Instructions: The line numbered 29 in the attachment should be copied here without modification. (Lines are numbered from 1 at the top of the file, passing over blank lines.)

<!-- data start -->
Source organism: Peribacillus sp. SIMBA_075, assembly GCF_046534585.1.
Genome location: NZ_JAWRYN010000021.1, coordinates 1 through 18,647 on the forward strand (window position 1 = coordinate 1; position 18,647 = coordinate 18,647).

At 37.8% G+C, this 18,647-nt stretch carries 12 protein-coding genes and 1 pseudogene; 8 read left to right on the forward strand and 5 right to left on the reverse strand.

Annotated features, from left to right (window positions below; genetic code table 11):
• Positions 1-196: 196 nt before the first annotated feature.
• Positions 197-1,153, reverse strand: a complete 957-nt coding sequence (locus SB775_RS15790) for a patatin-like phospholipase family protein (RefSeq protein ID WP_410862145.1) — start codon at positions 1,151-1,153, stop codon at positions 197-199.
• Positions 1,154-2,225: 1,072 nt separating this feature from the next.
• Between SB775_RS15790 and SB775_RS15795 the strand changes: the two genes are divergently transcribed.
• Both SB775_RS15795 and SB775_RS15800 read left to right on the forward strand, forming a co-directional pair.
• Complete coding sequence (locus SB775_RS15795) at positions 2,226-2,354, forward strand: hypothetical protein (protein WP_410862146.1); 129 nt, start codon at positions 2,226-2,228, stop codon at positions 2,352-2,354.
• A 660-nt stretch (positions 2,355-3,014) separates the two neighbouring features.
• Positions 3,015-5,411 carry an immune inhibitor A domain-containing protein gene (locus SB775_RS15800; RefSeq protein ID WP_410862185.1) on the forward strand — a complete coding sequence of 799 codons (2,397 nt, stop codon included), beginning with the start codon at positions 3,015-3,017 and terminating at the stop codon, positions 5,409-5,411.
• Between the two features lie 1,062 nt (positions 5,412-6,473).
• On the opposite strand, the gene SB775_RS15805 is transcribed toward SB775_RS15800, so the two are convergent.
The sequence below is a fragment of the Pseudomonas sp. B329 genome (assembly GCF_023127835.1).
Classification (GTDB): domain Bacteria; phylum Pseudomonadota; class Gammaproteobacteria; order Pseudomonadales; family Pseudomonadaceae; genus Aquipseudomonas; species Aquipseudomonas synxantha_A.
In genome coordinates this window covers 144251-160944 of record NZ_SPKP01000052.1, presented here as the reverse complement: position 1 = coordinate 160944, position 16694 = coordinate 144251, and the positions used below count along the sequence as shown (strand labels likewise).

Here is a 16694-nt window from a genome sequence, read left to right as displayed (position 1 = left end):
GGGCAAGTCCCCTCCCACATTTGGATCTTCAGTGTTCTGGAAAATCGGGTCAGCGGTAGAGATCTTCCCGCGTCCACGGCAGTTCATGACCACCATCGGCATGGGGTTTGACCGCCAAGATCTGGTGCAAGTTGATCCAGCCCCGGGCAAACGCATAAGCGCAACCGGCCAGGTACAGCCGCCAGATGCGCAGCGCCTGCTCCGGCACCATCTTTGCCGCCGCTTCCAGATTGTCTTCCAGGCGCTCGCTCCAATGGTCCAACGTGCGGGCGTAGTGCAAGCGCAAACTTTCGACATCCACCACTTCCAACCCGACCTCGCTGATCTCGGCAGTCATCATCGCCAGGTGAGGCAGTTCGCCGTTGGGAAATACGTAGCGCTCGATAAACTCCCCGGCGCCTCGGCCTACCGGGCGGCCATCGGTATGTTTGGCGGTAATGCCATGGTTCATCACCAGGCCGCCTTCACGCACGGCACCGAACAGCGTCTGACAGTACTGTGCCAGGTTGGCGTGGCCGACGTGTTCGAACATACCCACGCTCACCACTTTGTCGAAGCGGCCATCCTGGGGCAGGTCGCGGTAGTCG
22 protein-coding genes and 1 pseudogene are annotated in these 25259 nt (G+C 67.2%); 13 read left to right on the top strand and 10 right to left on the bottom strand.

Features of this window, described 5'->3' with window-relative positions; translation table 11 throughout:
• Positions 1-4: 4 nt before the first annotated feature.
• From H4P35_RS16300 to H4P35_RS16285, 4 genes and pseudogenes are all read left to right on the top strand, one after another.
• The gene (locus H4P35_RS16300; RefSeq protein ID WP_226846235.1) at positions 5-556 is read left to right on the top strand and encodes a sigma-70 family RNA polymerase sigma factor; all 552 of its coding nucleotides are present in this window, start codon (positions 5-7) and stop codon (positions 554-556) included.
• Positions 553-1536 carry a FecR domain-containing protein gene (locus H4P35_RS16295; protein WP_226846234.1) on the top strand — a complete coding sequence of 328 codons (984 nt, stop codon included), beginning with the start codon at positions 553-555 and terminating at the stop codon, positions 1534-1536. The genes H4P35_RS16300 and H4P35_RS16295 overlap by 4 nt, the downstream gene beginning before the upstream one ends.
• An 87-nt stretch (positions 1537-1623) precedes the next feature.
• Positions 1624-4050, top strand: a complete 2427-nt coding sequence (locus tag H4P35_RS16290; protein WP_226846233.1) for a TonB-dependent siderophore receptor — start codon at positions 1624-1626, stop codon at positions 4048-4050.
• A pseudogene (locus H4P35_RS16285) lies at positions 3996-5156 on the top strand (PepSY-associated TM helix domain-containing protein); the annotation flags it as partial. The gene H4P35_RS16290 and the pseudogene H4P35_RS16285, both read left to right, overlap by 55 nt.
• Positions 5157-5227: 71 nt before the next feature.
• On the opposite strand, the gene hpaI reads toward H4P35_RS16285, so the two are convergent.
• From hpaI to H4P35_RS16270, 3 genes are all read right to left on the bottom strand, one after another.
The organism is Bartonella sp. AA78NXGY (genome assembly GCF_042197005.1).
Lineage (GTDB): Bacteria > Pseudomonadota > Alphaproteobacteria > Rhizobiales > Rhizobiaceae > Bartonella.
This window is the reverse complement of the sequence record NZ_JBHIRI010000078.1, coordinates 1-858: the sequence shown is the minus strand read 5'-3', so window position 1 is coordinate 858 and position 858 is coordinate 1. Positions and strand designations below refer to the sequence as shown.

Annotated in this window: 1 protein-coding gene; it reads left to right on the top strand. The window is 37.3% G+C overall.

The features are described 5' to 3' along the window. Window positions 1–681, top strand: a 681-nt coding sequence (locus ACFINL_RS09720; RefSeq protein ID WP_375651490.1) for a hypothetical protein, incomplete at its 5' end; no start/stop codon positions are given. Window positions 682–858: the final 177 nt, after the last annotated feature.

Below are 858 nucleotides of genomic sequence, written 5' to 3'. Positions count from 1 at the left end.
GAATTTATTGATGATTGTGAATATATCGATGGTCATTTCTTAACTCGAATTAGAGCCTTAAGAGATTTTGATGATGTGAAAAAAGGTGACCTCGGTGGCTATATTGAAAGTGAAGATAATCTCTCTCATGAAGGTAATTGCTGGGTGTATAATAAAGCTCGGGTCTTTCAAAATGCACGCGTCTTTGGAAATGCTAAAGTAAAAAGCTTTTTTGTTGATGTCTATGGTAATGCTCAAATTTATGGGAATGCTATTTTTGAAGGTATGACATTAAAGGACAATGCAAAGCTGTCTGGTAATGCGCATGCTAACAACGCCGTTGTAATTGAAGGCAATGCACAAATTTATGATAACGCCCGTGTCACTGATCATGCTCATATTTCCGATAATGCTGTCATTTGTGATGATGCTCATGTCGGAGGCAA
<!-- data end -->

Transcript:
• Positions 5157-5227: 71 nt before the next feature.